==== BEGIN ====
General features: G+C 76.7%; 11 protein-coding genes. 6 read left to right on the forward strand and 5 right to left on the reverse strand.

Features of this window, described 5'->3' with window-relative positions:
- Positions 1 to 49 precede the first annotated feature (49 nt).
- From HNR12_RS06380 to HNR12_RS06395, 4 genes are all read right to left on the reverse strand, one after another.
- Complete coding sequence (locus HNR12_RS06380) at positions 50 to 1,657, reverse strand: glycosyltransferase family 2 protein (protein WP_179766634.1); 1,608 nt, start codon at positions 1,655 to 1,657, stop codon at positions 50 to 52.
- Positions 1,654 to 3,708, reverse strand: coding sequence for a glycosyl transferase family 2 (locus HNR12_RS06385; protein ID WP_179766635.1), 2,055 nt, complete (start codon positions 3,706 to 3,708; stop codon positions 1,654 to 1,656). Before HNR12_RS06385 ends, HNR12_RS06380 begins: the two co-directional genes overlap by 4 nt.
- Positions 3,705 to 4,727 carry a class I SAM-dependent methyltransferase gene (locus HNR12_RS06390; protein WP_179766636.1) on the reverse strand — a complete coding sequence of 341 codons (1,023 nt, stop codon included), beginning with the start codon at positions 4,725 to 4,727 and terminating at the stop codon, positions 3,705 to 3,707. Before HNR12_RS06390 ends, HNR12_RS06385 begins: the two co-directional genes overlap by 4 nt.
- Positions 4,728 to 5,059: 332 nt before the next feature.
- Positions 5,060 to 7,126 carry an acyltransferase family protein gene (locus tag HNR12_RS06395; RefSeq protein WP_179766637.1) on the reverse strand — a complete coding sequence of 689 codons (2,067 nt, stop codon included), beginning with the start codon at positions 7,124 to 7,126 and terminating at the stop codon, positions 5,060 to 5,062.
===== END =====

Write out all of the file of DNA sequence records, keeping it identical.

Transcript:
General features: G+C 76.7%; 11 protein-coding genes. 6 read left to right on the forward strand and 5 right to left on the reverse strand.

Features of this window, described 5'->3' with window-relative positions:
- Positions 1 to 49 precede the first annotated feature (49 nt).
- From HNR12_RS06380 to HNR12_RS06395, 4 genes are all read right to left on the reverse strand, one after another.
- Complete coding sequence (locus HNR12_RS06380) at positions 50 to 1,657, reverse strand: glycosyltransferase family 2 protein (protein WP_179766634.1); 1,608 nt, start codon at positions 1,655 to 1,657, stop codon at positions 50 to 52.
- Positions 1,654 to 3,708, reverse strand: coding sequence for a glycosyl transferase family 2 (locus HNR12_RS06385; protein ID WP_179766635.1), 2,055 nt, complete (start codon positions 3,706 to 3,708; stop codon positions 1,654 to 1,656). Before HNR12_RS06385 ends, HNR12_RS06380 begins: the two co-directional genes overlap by 4 nt.
- Positions 3,705 to 4,727 carry a class I SAM-dependent methyltransferase gene (locus HNR12_RS06390; protein WP_179766636.1) on the reverse strand — a complete coding sequence of 341 codons (1,023 nt, stop codon included), beginning with the start codon at positions 4,725 to 4,727 and terminating at the stop codon, positions 3,705 to 3,707. Before HNR12_RS06390 ends, HNR12_RS06385 begins: the two co-directional genes overlap by 4 nt.
- Positions 4,728 to 5,059: 332 nt before the next feature.
- Positions 5,060 to 7,126 carry an acyltransferase family protein gene (locus tag HNR12_RS06395; RefSeq protein WP_179766637.1) on the reverse strand — a complete coding sequence of 689 codons (2,067 nt, stop codon included), beginning with the start codon at positions 7,124 to 7,126 and terminating at the stop codon, positions 5,060 to 5,062.